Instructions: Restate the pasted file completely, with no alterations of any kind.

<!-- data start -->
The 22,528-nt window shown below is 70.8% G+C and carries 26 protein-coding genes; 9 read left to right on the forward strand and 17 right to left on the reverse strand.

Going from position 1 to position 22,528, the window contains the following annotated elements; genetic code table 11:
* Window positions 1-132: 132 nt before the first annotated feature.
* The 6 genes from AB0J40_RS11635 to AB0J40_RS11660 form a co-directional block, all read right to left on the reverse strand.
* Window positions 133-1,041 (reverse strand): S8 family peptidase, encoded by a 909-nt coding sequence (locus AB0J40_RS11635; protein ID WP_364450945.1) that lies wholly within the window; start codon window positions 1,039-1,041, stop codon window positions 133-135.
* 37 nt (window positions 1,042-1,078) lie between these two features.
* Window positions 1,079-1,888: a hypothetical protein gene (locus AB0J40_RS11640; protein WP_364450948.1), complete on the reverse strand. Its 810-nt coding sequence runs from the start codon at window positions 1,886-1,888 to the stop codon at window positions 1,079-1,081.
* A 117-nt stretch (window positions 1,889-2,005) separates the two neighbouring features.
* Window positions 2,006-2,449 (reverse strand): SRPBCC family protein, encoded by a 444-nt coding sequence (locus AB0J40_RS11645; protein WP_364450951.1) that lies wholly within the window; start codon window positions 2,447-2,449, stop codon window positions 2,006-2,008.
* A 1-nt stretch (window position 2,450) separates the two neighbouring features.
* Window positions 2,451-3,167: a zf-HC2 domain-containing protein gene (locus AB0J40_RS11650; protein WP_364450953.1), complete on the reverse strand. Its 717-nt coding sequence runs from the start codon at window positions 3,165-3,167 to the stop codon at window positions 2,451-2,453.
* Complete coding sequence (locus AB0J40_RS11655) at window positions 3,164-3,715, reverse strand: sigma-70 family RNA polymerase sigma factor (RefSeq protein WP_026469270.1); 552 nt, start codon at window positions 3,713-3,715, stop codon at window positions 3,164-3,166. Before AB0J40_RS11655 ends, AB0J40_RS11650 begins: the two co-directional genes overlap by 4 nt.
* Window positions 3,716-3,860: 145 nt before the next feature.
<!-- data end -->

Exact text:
The 22,528-nt window shown below is 70.8% G+C and carries 26 protein-coding genes; 9 read left to right on the forward strand and 17 right to left on the reverse strand.

Going from position 1 to position 22,528, the window contains the following annotated elements; genetic code table 11:
* Window positions 1-132: 132 nt before the first annotated feature.
* The 6 genes from AB0J40_RS11635 to AB0J40_RS11660 form a co-directional block, all read right to left on the reverse strand.
* Window positions 133-1,041 (reverse strand): S8 family peptidase, encoded by a 909-nt coding sequence (locus AB0J40_RS11635; protein ID WP_364450945.1) that lies wholly within the window; start codon window positions 1,039-1,041, stop codon window positions 133-135.
* 37 nt (window positions 1,042-1,078) lie between these two features.
* Window positions 1,079-1,888: a hypothetical protein gene (locus AB0J40_RS11640; protein WP_364450948.1), complete on the reverse strand. Its 810-nt coding sequence runs from the start codon at window positions 1,886-1,888 to the stop codon at window positions 1,079-1,081.
* A 117-nt stretch (window positions 1,889-2,005) separates the two neighbouring features.
* Window positions 2,006-2,449 (reverse strand): SRPBCC family protein, encoded by a 444-nt coding sequence (locus AB0J40_RS11645; protein WP_364450951.1) that lies wholly within the window; start codon window positions 2,447-2,449, stop codon window positions 2,006-2,008.
* A 1-nt stretch (window position 2,450) separates the two neighbouring features.
* Window positions 2,451-3,167: a zf-HC2 domain-containing protein gene (locus AB0J40_RS11650; protein WP_364450953.1), complete on the reverse strand. Its 717-nt coding sequence runs from the start codon at window positions 3,165-3,167 to the stop codon at window positions 2,451-2,453.
* Complete coding sequence (locus AB0J40_RS11655) at window positions 3,164-3,715, reverse strand: sigma-70 family RNA polymerase sigma factor (RefSeq protein WP_026469270.1); 552 nt, start codon at window positions 3,713-3,715, stop codon at window positions 3,164-3,166. Before AB0J40_RS11655 ends, AB0J40_RS11650 begins: the two co-directional genes overlap by 4 nt.
* Window positions 3,716-3,860: 145 nt before the next feature.